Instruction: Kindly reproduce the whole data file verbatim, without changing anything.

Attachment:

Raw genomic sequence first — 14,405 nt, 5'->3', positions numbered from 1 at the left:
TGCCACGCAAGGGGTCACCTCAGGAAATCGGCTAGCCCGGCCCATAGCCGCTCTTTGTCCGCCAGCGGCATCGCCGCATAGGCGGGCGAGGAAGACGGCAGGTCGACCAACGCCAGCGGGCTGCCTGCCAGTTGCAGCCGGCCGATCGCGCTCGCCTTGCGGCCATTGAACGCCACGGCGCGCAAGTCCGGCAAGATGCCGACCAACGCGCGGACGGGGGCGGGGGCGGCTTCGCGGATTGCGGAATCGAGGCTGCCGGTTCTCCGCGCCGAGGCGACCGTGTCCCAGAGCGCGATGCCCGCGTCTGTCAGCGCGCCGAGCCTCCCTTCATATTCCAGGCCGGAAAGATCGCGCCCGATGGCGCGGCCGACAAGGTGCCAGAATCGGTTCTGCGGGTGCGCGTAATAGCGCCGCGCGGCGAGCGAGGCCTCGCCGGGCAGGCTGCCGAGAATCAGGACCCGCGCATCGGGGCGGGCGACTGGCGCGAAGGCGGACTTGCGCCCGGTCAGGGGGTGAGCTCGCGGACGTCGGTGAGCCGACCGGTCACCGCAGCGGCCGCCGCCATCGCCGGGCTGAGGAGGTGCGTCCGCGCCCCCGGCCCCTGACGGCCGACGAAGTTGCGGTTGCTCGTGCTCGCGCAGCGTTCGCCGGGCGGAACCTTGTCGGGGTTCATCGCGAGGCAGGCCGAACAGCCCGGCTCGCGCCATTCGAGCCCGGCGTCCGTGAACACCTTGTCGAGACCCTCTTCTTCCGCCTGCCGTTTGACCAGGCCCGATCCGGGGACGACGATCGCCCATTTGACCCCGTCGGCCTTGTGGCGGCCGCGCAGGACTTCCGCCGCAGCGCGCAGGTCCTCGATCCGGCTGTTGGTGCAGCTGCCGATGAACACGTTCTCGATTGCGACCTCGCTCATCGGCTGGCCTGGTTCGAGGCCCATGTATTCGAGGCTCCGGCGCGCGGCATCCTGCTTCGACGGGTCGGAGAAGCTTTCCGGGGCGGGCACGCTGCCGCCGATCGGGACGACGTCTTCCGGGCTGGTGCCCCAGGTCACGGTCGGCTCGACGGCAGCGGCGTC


Raw genomic sequence first — 14,405 nt, 5'->3', positions numbered from 1 at the left:
TGCCACGCAAGGGGTCACCTCAGGAAATCGGCTAGCCCGGCCCATAGCCGCTCTTTGTCCGCCAGCGGCATCGCCGCATAGGCGGGCGAGGAAGACGGCAGGTCGACCAACGCCAGCGGGCTGCCTGCCAGTTGCAGCCGGCCGATCGCGCTCGCCTTGCGGCCATTGAACGCCACGGCGCGCAAGTCCGGCAAGATGCCGACCAACGCGCGGACGGGGGCGGGGGCGGCTTCGCGGATTGCGGAATCGAGGCTGCCGGTTCTCCGCGCCGAGGCGACCGTGTCCCAGAGCGCGATGCCCGCGTCTGTCAGCGCGCCGAGCCTCCCTTCATATTCCAGGCCGGAAAGATCGCGCCCGATGGCGCGGCCGACAAGGTGCCAGAATCGGTTCTGCGGGTGCGCGTAATAGCGCCGCGCGGCGAGCGAGGCCTCGCCGGGCAGGCTGCCGAGAATCAGGACCCGCGCATCGGGGCGGGCGACTGGCGCGAAGGCGGACTTGCGCCCGGTCAGGGGGTGAGCTCGCGGACGTCGGTGAGCCGACCGGTCACCGCAGCGGCCGCCGCCATCGCCGGGCTGAGGAGGTGCGTCCGCGCCCCCGGCCCCTGACGGCCGACGAAGTTGCGGTTGCTCGTGCTCGCGCAGCGTTCGCCGGGCGGAACCTTGTCGGGGTTCATCGCGAGGCAGGCCGAACAGCCCGGCTCGCGCCATTCGAGCCCGGCGTCCGTGAACACCTTGTCGAGACCCTCTTCTTCCGCCTGCCGTTTGACCAGGCCCGATCCGGGGACGACGATCGCCCATTTGACCCCGTCGGCCTTGTGGCGGCCGCGCAGGACTTCCGCCGCAGCGCGCAGGTCCTCGATCCGGCTGTTGGTGCAGCTGCCGATGAACACGTTCTCGATTGCGACCTCGCTCATCGGCTGGCCTGGTTCGAGGCCCATGTATTCGAGGCTCCGGCGCGCGGCATCCTGCTTCGACGGGTCGGAGAAGCTTTCCGGGGCGGGCACGCTGCCGCCGATCGGGACGACGTCTTCCGGGCTGGTGCCCCAGGTCACGGTCGGCTCGACGGCAGCGGCGTC